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Technology Boosts Power of Citizen Journalism

by Paul Kaminski~ April 26, 2006


In the minutes and hours after the London subway bombings in July 2005, the BBC television news department received 20,000 e-mails containing thousands of images, and some 3,000 text messages from those on the scene.

This is the kind of power that today's audience - known as citizen journalists - now have according to panelists at the Tuesday morning RTNDA@NAB Super Session titled "Citizen Journalism: Embracing the New Power of Your Audience."

Merrill Brown of the News 21 project and MMB Media, moderated the session and shared the stage with panelist Adrian Van Klaveren, controller of production and deputy director of news for BBC News, who recounted those minutes and hours after the bombings in London. Van Klaveren suggesting that the BBC's decision to embrace and solicit viewer-created content helped the network provide breaking news more quickly.

"We've been able to get more material, which has led to a rethinking of how our newsroom works," he said. The BBC has been a leader in integrating viewer content into its Web site and programming.

Yahoo! News General Manager Neil Budde recounted similar experiences with the New York City transit strike in December 2005, where people uploaded their cell phone photos to Yahoo!'s Flickr photo-sharing Web site. Budde explained Yahoo! News' approach to covering local news: "In 82 metro areas, Yahoo! has linked to RSS feeds from local media Web sites. So when a reader clicks on the link at Yahoo!, it drives traffic back to the station Web site." The company plans to develop new relationships with local broadcasters and publishers.


To address concerns of authenticity of submissions, Budde said Yahoo! News will eventually move to a "mix of some unfiltered content and some vetted content, to protect the credibility of Yahoo! News as a news source."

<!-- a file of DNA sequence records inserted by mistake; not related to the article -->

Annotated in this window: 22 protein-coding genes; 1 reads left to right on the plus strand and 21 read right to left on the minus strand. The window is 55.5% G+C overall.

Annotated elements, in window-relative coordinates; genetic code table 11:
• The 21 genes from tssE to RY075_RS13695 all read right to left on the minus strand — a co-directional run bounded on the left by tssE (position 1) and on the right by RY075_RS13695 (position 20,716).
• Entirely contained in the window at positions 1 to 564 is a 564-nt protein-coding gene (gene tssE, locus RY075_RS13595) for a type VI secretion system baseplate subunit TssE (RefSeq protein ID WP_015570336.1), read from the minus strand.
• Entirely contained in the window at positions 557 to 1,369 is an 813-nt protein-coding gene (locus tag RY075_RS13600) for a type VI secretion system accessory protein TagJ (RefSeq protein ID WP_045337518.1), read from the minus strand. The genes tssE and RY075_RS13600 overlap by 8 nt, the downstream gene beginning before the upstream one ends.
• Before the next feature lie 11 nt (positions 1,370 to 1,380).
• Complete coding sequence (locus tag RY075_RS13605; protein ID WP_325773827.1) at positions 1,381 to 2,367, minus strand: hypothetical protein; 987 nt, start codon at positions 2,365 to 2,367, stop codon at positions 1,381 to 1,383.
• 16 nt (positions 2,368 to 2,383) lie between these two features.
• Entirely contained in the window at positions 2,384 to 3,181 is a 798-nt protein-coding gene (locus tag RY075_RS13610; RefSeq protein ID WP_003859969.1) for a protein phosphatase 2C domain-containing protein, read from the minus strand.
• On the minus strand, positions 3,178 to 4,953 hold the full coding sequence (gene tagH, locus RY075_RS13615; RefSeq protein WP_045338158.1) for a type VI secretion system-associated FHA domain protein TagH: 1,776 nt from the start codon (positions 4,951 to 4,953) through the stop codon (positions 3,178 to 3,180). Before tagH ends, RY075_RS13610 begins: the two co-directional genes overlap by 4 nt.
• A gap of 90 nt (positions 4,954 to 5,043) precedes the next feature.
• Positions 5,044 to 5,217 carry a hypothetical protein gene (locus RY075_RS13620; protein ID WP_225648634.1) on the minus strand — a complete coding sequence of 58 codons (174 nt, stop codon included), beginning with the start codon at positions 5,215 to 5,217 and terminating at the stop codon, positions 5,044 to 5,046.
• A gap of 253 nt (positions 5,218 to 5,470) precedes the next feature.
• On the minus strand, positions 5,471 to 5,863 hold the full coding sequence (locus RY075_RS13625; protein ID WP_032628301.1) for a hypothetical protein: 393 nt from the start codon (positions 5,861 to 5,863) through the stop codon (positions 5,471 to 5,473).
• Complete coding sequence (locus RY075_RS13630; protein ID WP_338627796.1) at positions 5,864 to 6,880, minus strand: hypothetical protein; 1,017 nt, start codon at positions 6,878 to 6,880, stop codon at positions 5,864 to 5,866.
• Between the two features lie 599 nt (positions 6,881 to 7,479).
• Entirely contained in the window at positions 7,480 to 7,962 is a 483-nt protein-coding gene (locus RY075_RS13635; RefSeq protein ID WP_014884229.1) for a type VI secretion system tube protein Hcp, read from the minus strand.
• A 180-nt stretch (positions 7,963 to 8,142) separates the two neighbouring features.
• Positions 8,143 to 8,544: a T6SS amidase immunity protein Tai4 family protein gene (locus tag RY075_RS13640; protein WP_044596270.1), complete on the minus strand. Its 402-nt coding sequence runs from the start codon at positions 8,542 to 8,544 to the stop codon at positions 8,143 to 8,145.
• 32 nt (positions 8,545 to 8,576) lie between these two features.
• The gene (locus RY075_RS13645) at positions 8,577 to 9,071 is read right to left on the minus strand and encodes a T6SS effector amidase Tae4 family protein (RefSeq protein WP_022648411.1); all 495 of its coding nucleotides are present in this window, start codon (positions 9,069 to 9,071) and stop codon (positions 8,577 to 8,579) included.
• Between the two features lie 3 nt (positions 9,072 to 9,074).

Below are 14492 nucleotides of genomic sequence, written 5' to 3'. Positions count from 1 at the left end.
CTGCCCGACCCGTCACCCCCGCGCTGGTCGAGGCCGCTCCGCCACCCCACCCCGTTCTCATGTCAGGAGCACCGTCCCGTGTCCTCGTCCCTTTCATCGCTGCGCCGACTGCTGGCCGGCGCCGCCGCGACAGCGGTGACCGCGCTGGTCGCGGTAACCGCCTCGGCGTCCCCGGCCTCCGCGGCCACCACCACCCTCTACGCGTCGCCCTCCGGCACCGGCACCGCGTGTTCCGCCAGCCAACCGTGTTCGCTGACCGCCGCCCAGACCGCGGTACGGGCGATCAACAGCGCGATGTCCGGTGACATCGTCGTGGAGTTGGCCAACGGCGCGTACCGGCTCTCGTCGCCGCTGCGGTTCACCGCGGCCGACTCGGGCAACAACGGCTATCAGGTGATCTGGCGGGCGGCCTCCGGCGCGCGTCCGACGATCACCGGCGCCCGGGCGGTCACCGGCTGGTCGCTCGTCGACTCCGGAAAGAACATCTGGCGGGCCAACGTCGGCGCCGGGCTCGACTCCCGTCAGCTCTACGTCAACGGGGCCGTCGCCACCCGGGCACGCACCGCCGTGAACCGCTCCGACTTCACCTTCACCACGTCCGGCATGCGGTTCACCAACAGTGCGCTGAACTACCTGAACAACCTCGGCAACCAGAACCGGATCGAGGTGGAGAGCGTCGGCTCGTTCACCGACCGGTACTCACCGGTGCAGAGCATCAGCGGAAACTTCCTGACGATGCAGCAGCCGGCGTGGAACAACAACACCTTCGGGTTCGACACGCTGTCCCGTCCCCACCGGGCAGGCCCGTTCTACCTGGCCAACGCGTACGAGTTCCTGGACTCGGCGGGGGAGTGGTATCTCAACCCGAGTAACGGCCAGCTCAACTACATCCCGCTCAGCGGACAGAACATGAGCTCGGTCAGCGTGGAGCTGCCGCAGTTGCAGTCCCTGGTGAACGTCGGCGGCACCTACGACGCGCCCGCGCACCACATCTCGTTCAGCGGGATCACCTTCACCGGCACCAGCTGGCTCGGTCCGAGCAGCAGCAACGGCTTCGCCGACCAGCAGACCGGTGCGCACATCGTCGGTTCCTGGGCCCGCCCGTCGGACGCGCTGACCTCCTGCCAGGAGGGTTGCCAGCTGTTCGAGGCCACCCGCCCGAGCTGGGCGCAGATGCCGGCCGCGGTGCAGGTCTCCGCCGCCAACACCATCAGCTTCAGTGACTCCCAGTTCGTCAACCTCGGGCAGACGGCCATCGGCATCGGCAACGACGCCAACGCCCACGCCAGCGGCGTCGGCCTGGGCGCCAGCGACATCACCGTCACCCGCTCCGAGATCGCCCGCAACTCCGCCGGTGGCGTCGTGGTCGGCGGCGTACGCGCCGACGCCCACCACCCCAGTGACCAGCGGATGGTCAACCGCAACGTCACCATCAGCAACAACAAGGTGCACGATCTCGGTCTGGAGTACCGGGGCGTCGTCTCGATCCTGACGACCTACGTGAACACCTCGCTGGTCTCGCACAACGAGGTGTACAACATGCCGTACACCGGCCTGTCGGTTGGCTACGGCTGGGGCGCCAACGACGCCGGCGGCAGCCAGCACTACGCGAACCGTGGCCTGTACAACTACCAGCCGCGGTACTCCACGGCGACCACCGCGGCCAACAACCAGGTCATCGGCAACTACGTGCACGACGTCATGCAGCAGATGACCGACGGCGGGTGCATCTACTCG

Blogger Robert Cox of, and president of the Media Bloggers Association, gave a personal example of how the "blogosphere" worked, citing his recent lawsuit involving the New York Times, and how other bloggers around the country, other traditional news sources and talk radio picked up on the dispute. Cox said there are some two dozen suits against bloggers around the country, which he described as "slap suits, designed to squelch criticism of politicians and media."

The fledgling Current TV cable channel uses 30 percent of viewer-created content in its program mix. Current TV's supervising producer of vanguard journalism, Laura Ling, said the network "provides an opportunity for our viewers to express themselves. Every subject has a release [for copyright and clearance] or it doesn't get on the air. But the process is not fool-proof," she said. "And we've been called out by our audience when they find errors, and those corrections become part of the piece [in question]."

When questioned whether the trend would bring a decrease in staffs and freelancers, Van Klaveren suggested the opposite might be true in some cases. "We'll still need the journalists to verify what we receive."

© 2006 NAB